The Tax Man Cometh...and He’s Here to Help Writers!
By Linda Taylor
If you’re like me and you’re a word lover, the IRS tax forms with all their lines and numbers send you into a panic attack. I get it. No matter what political persuasion you are or whether taxes bring you joyous refunds or difficult fees, filling out the dang forms can be a stressful endeavor.
If only you could get help—good help, help who knows what they’re talking about. If only there was a website that would answer your questions about your life as a writer and whether or not all of those expenses count on your tax returns (even if that long-sought-after royalty check has yet to arrive . . . or be promised).
Today, my friends, “if only” is here. I offer a helper whose passion is Tax Solutions for Writers (which also happens to be the name of his website). Gary Hensley has been an accountant for his entire life, an IRS agent and auditor for part of it, and one of the guys who answered the phone for TurboTax if someone needed help.
He knows whereof he speaks.
Every year, our Professional Writing department at Taylor University invites Gary to talk to our students about acting like writers and filing their taxes as such. (In addition, you can catch Gary every year at numerous locations, including Midwest Writers Workshop where he is always one of our most popular speakers.) Or you can go to his website that has every question you can think of, and many you probably haven’t.
Here are just a few things I have learned from Gary about handling my tax returns.
(1) You don’t need to be an official “business” to be in business as a writer and to file a Schedule C for deductions. If you are busy writing (sending out articles, researching that novel, attending conferences to improve your skills), you are a writer and should treat yourself as a professional on your tax return.
(2) Purchase a $5 planner that you can carry with you. In it, document every single activity that you do that shows your activity as a writer. Write down what you did at your desk (your home office area) each day. Track the time you spent writing and what you did. This separates you as an active writer (even if you’re not published) from someone who is sitting around thinking he’d like to write a book someday. You are actively writing. That makes you a writer.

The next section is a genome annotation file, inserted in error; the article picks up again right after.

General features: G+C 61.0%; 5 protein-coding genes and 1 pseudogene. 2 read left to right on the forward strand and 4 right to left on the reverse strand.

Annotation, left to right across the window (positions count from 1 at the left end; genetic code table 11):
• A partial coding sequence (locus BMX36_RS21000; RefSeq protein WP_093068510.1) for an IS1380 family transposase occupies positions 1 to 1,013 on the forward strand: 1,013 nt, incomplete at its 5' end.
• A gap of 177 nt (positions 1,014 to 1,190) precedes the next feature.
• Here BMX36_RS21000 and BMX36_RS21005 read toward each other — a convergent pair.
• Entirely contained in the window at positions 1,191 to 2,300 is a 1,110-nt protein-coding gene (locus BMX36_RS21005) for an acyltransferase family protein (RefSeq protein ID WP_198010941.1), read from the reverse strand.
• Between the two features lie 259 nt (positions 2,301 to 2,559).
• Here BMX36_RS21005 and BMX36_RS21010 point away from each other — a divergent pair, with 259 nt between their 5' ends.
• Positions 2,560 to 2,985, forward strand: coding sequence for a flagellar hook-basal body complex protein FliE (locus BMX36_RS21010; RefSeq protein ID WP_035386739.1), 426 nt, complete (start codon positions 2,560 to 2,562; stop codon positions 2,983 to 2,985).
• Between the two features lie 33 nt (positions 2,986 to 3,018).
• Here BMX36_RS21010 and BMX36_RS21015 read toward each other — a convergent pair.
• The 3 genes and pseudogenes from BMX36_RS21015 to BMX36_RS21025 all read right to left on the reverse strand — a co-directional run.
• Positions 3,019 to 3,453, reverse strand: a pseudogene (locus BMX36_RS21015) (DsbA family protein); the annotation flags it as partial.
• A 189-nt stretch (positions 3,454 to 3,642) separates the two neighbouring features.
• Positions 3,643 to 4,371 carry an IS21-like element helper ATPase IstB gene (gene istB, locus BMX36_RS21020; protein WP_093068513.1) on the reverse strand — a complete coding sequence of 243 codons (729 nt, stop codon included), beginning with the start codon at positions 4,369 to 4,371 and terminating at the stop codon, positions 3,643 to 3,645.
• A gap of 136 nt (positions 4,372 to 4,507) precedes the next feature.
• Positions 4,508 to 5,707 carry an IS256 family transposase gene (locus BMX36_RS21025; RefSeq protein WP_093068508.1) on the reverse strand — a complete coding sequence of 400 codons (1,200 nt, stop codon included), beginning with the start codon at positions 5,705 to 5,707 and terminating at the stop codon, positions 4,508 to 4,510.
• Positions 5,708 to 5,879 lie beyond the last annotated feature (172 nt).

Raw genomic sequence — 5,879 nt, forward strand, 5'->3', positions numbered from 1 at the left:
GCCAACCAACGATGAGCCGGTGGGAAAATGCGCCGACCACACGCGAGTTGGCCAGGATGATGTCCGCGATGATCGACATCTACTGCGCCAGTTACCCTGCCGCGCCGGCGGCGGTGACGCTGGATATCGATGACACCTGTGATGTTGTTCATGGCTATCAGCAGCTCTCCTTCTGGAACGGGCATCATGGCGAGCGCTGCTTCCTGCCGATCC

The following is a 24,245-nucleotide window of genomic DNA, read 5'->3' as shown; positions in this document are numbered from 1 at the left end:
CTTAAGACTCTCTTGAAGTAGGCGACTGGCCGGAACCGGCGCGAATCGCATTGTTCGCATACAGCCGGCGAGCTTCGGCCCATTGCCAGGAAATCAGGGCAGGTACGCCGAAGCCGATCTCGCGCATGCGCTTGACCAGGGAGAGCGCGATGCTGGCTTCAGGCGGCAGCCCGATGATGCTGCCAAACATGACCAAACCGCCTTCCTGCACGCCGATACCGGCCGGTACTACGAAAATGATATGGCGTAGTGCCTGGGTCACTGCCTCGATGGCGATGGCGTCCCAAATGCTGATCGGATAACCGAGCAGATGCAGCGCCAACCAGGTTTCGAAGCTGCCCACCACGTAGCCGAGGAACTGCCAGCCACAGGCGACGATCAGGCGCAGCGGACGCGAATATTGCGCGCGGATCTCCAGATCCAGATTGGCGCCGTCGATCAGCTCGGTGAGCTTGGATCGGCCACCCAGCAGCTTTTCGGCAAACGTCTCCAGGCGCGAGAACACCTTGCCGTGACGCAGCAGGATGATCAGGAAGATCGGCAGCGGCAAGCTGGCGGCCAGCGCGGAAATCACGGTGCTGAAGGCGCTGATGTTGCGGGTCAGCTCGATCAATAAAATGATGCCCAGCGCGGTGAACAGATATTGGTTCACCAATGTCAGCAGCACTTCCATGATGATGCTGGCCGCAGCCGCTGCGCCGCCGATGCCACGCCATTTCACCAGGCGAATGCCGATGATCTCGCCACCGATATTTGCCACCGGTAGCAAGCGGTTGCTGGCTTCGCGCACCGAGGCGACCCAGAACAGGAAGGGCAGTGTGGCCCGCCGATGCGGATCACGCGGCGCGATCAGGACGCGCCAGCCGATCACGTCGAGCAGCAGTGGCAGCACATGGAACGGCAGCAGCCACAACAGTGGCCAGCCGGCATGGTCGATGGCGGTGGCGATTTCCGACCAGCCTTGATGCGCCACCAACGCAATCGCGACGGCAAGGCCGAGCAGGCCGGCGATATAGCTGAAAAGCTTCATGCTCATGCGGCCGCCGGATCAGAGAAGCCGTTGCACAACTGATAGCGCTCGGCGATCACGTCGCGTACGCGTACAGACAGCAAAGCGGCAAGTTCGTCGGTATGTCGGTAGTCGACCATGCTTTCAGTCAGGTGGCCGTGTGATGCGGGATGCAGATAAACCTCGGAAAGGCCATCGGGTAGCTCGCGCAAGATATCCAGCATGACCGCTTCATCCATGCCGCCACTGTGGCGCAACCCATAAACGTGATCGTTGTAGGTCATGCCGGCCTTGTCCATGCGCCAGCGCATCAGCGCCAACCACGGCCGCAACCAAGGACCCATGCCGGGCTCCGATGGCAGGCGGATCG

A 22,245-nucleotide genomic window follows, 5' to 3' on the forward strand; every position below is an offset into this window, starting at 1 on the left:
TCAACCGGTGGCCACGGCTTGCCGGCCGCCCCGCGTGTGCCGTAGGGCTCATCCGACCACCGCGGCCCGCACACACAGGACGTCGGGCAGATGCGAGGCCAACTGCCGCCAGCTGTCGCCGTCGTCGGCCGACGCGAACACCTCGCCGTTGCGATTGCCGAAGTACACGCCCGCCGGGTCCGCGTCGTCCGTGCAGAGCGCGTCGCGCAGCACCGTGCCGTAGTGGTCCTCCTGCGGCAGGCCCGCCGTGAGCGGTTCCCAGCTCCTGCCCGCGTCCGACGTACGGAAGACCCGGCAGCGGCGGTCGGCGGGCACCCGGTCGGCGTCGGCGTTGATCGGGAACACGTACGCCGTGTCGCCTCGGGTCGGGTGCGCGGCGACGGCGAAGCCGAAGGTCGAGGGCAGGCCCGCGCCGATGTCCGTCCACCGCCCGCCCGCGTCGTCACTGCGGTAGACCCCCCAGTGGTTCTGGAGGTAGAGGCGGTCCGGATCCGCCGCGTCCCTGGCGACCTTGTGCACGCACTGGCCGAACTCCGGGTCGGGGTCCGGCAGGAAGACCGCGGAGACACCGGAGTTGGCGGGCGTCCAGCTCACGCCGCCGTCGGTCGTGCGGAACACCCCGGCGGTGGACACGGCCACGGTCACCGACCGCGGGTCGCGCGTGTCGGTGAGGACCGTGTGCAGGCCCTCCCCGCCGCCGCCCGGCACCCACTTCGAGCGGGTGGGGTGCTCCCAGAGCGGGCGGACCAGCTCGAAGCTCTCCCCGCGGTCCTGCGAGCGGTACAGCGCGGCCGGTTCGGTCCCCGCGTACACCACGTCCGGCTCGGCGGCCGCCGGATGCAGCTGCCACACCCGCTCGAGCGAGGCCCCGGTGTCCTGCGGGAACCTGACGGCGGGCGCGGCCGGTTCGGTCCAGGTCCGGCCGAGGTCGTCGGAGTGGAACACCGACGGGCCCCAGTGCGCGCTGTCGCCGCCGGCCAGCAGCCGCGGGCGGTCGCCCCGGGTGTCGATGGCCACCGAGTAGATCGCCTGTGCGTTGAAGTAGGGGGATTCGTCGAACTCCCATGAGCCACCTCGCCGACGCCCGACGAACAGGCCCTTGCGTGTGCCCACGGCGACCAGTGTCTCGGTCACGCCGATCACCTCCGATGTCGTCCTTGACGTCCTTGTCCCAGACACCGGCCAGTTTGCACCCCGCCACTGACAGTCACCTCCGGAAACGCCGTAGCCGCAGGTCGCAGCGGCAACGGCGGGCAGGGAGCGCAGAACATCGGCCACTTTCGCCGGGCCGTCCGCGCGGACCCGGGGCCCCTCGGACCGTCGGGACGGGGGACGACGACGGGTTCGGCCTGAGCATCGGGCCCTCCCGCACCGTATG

(3) Then use those daily slots to document writer expenses. Maybe you subscribed to a particular magazine or website to help you with information for an article or book. Maybe you attended a conference. Maybe you purchased books about the topic you’re writing about or simply to improve your writing skills. Then, of course, find a place to keep those matching receipts.
(4) In that diary, also keep track of mileage for writerly activities (not just miles, but write in the actual odometer readings to and from anything that had to do with your work—and write next to it the business/writerly purpose for your trip). Perhaps you drove to the library to do research. Maybe you drove to interview someone and purchased lunch for you both. Track the mileage to that writers conference.
(5) Get a separate bank account for your business that has a debit card attached. Again, you don’t need to be an official DBA or LLC or Ltd. or anything. But this particular bank account holds only the money that you earn as a writer (yes, even that $35 for the column you wrote), and it tracks anything you purchase for your business (printer paper, stamps, books, conferences). Maybe you don’t have income, or nothing really worthy to call that. Doesn’t matter. Get in the habit of separating out your writer life from the rest of your life. I know, you may need to lend yourself money back and forth in order to cover a business expense (like a conference—the $35 article won’t cover that), and Gary explains how to do that on his website. The point is to keep your writerly income and out-go separate from the rest of your household.
All of this documentation will make it easier both when you go to fill out next year’s form and if you ever get audited. These expenses are deductible on the Schedule C, so you want to take advantage of them and you want them to be accurate.
I know. The forms are difficult, but it’s time to take hold of your writer self and claim your professional status. Check out Gary’s website for answers to other questions.
And go purchase that journal to track this year’s activities! (Oh, and write down the odometer reading before you go and when you get back!)
Linda Taylor has been a publishing professional for three decades and continues to work as a freelance writer, editor, and proofreader. She is currently an instructor in the Professional Writing Department at Taylor University in Indiana. She has her M.A. from Ball State University and is currently working on her M.F.A. through Ashland University in Ohio. This piece appeared originally on her blog.